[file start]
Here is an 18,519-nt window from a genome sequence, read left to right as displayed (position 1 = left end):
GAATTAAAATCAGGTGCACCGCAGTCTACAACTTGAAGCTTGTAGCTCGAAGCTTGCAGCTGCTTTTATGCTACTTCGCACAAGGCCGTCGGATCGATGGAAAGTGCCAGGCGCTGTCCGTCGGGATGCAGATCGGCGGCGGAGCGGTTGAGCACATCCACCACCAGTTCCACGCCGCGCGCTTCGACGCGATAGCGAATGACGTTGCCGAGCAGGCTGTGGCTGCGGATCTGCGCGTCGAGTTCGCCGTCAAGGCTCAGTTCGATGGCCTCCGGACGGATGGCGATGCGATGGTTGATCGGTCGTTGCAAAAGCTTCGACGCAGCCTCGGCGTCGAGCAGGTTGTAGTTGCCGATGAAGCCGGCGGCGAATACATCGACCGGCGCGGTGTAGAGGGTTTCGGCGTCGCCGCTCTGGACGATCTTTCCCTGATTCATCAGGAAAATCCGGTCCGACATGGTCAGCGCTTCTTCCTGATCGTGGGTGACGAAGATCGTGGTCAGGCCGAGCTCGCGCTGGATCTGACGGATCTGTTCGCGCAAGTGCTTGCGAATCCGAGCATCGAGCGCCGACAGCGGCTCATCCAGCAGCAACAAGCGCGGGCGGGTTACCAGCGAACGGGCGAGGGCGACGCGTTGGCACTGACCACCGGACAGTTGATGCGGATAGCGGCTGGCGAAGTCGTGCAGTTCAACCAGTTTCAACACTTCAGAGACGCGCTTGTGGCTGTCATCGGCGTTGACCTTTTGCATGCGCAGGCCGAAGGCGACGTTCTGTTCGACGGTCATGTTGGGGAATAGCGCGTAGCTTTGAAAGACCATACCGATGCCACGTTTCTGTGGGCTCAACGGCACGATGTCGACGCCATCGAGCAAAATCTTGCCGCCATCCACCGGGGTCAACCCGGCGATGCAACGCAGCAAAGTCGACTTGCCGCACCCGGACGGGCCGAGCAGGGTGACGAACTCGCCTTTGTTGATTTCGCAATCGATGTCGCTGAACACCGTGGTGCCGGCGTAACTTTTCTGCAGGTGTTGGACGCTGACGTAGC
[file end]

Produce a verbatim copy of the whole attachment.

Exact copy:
Here is an 18,519-nt window from a genome sequence, read left to right as displayed (position 1 = left end):
GAATTAAAATCAGGTGCACCGCAGTCTACAACTTGAAGCTTGTAGCTCGAAGCTTGCAGCTGCTTTTATGCTACTTCGCACAAGGCCGTCGGATCGATGGAAAGTGCCAGGCGCTGTCCGTCGGGATGCAGATCGGCGGCGGAGCGGTTGAGCACATCCACCACCAGTTCCACGCCGCGCGCTTCGACGCGATAGCGAATGACGTTGCCGAGCAGGCTGTGGCTGCGGATCTGCGCGTCGAGTTCGCCGTCAAGGCTCAGTTCGATGGCCTCCGGACGGATGGCGATGCGATGGTTGATCGGTCGTTGCAAAAGCTTCGACGCAGCCTCGGCGTCGAGCAGGTTGTAGTTGCCGATGAAGCCGGCGGCGAATACATCGACCGGCGCGGTGTAGAGGGTTTCGGCGTCGCCGCTCTGGACGATCTTTCCCTGATTCATCAGGAAAATCCGGTCCGACATGGTCAGCGCTTCTTCCTGATCGTGGGTGACGAAGATCGTGGTCAGGCCGAGCTCGCGCTGGATCTGACGGATCTGTTCGCGCAAGTGCTTGCGAATCCGAGCATCGAGCGCCGACAGCGGCTCATCCAGCAGCAACAAGCGCGGGCGGGTTACCAGCGAACGGGCGAGGGCGACGCGTTGGCACTGACCACCGGACAGTTGATGCGGATAGCGGCTGGCGAAGTCGTGCAGTTCAACCAGTTTCAACACTTCAGAGACGCGCTTGTGGCTGTCATCGGCGTTGACCTTTTGCATGCGCAGGCCGAAGGCGACGTTCTGTTCGACGGTCATGTTGGGGAATAGCGCGTAGCTTTGAAAGACCATACCGATGCCACGTTTCTGTGGGCTCAACGGCACGATGTCGACGCCATCGAGCAAAATCTTGCCGCCATCCACCGGGGTCAACCCGGCGATGCAACGCAGCAAAGTCGACTTGCCGCACCCGGACGGGCCGAGCAGGGTGACGAACTCGCCTTTGTTGATTTCGCAATCGATGTCGCTGAACACCGTGGTGCCGGCGTAACTTTTCTGCAGGTGTTGGACGCTGACGTAGC